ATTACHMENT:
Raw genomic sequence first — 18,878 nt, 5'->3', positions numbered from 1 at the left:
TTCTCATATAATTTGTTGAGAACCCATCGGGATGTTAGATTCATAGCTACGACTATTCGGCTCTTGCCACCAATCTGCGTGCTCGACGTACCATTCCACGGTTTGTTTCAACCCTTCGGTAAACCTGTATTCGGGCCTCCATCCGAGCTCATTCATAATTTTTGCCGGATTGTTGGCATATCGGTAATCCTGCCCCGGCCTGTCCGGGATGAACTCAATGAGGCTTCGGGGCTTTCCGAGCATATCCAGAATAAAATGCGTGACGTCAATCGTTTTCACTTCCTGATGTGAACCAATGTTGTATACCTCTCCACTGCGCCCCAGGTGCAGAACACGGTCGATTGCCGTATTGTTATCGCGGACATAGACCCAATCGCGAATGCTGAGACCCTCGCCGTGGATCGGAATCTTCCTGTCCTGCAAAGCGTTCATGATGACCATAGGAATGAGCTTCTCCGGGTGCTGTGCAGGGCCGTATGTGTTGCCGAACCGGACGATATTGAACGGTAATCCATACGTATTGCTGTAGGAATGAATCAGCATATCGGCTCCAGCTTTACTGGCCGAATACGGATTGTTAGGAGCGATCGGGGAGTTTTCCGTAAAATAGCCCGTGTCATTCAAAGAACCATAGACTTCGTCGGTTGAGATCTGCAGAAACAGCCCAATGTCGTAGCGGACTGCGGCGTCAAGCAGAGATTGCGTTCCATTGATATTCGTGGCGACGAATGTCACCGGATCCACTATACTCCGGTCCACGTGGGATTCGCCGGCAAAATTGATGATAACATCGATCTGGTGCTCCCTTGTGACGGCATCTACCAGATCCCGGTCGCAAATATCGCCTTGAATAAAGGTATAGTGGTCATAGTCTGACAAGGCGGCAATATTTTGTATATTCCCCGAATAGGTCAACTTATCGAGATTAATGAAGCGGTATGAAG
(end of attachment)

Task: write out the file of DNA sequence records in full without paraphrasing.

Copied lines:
Raw genomic sequence first — 18,878 nt, 5'->3', positions numbered from 1 at the left:
TTCTCATATAATTTGTTGAGAACCCATCGGGATGTTAGATTCATAGCTACGACTATTCGGCTCTTGCCACCAATCTGCGTGCTCGACGTACCATTCCACGGTTTGTTTCAACCCTTCGGTAAACCTGTATTCGGGCCTCCATCCGAGCTCATTCATAATTTTTGCCGGATTGTTGGCATATCGGTAATCCTGCCCCGGCCTGTCCGGGATGAACTCAATGAGGCTTCGGGGCTTTCCGAGCATATCCAGAATAAAATGCGTGACGTCAATCGTTTTCACTTCCTGATGTGAACCAATGTTGTATACCTCTCCACTGCGCCCCAGGTGCAGAACACGGTCGATTGCCGTATTGTTATCGCGGACATAGACCCAATCGCGAATGCTGAGACCCTCGCCGTGGATCGGAATCTTCCTGTCCTGCAAAGCGTTCATGATGACCATAGGAATGAGCTTCTCCGGGTGCTGTGCAGGGCCGTATGTGTTGCCGAACCGGACGATATTGAACGGTAATCCATACGTATTGCTGTAGGAATGAATCAGCATATCGGCTCCAGCTTTACTGGCCGAATACGGATTGTTAGGAGCGATCGGGGAGTTTTCCGTAAAATAGCCCGTGTCATTCAAAGAACCATAGACTTCGTCGGTTGAGATCTGCAGAAACAGCCCAATGTCGTAGCGGACTGCGGCGTCAAGCAGAGATTGCGTTCCATTGATATTCGTGGCGACGAATGTCACCGGATCCACTATACTCCGGTCCACGTGGGATTCGCCGGCAAAATTGATGATAACATCGATCTGGTGCTCCCTTGTGACGGCATCTACCAGATCCCGGTCGCAAATATCGCCTTGAATAAAGGTATAGTGGTCATAGTCTGACAAGGCGGCAATATTTTGTATATTCCCCGAATAGGTCAACTTATCGAGATTAATGAAGCGGTATGAAG